As RPM adoption continues to expand, providers need to ensure that they’re not creating additional work for their existing teams. RPM programs are not self-sustaining; the “set it and forget it” mindset would mean losing patient enrollment, compliance, engagement, and reimbursement. But, by no means does that mean clinical staff are required to become program managers and champions. Comprehensive RPM programs with a service component ensure that practices can extend patient oversight beyond the clinic walls, without overextending their on-site physicians, nurse practitioners, and clinical support staff.
In this way, on the clinic’s behalf, RPM partners support enrollment, device adoption, promote program engagement, capture all relevant billing codes, and triage transmissions to help keep chronic conditions under control. Patients are actively engaged in their healthcare from the comfort of their own homes, and enjoy the sense of additional attention from their trusted providers—while a practice is able to extend an additional service to its population, unlock new revenue streams through RPM billing codes, and ensure their patients adhere to protocol and manage their conditions better, for longer. A win-win.
3. Once you unlock ROI, there’s a second, secret value story to RPM
RPM’s value story has two primary chapters: that of reimbursement-driven ROI creation from proactive patient monitoring—and another, more subtle, value story. While these metrics are difficult to measure, they are truly compelling.
The cost of not attending routine visits can be very steep for those with conditions that are prone to worsen over time. For patients, RPM can offer life-saving care extensions that don’t cost them anything more than a traditional copay. For these patients living in rural settings, recovering from surgery or illness, have inflexible work schedules, or who are busy with childcare or caretaking responsibilities, in-person medical check-ups can be inconvenient at best—and painful or unaffordable at worst. With RPM, they no longer have to avoid proactive care of their chronic conditions; they can receive regular care that ensures condition management, helps drive better long-term outcomes, and reduces costly emergencies or care readmissions.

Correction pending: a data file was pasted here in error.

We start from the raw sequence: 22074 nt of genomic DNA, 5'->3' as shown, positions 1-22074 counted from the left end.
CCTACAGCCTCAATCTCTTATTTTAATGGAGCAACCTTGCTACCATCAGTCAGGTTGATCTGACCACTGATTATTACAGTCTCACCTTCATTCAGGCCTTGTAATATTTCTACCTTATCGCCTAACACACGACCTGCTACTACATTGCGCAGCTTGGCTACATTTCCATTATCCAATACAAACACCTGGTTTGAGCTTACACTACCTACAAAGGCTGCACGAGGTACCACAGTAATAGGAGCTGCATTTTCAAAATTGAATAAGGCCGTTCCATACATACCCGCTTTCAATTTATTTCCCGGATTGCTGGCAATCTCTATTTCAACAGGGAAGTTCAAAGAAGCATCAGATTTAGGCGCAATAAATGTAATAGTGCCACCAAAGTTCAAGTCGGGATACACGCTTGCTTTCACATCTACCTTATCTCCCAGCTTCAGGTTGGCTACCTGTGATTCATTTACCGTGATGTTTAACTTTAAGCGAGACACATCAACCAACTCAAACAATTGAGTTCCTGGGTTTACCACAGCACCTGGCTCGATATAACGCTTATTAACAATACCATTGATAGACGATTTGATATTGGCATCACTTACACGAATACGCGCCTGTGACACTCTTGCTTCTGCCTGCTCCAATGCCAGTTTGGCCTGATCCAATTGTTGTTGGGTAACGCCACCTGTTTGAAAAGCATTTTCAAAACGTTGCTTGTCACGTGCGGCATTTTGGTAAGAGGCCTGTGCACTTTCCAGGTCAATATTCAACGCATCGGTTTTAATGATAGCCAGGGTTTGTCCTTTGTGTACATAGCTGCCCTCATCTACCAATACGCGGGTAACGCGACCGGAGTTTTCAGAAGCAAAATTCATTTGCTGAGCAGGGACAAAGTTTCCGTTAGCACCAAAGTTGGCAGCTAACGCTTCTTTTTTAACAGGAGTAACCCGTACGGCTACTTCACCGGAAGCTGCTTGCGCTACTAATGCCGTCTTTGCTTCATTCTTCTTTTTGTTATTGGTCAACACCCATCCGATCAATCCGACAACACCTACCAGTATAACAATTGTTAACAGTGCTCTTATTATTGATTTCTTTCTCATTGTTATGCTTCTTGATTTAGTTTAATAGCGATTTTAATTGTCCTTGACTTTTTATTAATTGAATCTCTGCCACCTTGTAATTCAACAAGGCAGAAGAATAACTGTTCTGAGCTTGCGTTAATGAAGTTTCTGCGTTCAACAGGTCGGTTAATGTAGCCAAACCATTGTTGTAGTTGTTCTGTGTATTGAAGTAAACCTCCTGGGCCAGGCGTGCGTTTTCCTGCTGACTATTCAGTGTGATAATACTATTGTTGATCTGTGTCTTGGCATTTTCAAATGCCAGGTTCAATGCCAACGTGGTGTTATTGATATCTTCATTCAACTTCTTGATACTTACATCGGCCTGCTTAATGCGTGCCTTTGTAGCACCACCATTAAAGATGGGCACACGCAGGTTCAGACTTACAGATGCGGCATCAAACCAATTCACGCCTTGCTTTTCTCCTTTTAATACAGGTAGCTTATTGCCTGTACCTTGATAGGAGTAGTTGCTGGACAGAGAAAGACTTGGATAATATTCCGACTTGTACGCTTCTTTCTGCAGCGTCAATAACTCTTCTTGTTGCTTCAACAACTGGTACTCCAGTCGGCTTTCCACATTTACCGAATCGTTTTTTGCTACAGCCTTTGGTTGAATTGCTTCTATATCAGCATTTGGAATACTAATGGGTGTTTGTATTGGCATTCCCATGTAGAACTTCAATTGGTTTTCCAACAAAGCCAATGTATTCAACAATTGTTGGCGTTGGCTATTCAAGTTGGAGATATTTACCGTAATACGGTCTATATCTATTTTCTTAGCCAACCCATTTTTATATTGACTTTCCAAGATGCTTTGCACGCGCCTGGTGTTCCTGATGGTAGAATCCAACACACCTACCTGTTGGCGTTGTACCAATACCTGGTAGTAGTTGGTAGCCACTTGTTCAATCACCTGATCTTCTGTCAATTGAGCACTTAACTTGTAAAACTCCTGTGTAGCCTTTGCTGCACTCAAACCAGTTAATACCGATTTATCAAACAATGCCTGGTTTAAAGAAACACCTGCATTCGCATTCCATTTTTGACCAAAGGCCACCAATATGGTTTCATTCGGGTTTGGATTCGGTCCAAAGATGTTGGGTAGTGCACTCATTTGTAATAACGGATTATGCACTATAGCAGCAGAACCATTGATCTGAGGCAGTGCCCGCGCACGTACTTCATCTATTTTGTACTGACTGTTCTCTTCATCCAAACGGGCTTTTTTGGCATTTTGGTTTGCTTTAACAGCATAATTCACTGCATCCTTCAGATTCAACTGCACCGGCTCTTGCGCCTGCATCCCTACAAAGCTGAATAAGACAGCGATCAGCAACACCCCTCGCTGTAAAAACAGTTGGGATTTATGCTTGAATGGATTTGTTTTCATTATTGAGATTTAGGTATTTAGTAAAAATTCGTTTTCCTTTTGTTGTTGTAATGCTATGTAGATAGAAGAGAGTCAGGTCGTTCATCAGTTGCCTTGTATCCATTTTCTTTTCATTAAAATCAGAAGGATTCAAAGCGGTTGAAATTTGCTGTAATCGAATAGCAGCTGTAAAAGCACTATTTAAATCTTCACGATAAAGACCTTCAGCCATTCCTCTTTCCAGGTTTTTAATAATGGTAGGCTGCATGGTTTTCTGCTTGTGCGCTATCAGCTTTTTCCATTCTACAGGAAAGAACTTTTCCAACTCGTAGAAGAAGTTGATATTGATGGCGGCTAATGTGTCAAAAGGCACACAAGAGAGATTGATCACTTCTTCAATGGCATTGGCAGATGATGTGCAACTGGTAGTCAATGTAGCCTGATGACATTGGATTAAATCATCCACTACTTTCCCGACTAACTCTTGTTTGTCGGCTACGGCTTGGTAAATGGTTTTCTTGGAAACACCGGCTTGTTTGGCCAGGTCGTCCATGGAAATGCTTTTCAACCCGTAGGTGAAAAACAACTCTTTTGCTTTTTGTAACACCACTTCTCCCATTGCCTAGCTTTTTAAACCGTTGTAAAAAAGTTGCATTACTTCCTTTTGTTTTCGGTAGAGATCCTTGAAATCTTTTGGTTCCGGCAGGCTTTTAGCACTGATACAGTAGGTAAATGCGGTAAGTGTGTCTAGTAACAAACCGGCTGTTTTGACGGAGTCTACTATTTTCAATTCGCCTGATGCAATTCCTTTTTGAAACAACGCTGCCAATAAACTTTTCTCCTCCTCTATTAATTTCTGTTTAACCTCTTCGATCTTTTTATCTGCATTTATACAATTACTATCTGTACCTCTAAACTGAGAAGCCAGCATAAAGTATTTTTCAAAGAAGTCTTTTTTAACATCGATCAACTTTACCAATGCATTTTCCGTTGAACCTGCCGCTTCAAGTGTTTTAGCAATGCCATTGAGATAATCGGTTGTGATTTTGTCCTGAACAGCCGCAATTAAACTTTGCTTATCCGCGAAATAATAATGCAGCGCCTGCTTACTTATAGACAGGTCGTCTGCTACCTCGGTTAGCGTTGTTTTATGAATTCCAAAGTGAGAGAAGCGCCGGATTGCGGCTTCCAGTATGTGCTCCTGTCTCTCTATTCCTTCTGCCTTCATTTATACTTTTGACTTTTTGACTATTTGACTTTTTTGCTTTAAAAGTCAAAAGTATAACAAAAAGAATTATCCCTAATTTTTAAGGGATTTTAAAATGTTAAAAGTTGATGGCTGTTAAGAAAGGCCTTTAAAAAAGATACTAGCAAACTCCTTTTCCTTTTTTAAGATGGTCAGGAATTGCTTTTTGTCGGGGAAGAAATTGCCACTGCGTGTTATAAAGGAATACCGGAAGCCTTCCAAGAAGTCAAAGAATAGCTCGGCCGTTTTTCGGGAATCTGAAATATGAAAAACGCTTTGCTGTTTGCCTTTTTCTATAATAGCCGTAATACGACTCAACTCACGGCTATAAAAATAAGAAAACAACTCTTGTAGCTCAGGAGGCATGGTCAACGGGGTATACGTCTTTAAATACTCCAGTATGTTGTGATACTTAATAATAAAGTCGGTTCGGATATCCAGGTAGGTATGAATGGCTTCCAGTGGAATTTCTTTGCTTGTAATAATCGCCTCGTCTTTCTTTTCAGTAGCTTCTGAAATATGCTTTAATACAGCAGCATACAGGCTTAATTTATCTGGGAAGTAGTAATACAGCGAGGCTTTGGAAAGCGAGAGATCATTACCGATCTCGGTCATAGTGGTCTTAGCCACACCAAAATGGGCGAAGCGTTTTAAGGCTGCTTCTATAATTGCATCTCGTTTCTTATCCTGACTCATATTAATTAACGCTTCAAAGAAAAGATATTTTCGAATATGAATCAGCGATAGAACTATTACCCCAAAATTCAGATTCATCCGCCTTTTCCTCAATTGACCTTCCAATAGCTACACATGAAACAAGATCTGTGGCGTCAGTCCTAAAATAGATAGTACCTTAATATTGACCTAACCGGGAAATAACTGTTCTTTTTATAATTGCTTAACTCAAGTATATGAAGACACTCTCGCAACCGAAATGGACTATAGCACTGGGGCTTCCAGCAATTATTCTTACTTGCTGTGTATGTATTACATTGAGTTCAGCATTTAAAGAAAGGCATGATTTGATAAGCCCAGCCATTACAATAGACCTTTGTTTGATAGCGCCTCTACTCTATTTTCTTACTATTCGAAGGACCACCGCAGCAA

This human-centric ROI is nearly impossible to quantify, but is inarguably priceless. With RPM, clinical teams need not expend much, if any, additional effort, and patients are engaged in their own care, are spared time and travel costs, and assume no additional charges. These programs mean that care can now be extended to improve population health at the highest level.
Lastly, practices need to know that the holy grail of healthcare is attainable for them. With the right RPM partner, it is more than possible to earn additional revenue and help their patients feel healthier and happy every day—without assuming any additional burden on their existing team. Not only is this a choice that will help support their long-term financial stability and success, but it will reinforce lasting, trusting relationships with their patients for years to come.
Rafaël Tarantini is the Chief Financial Officer of Rhythm Health.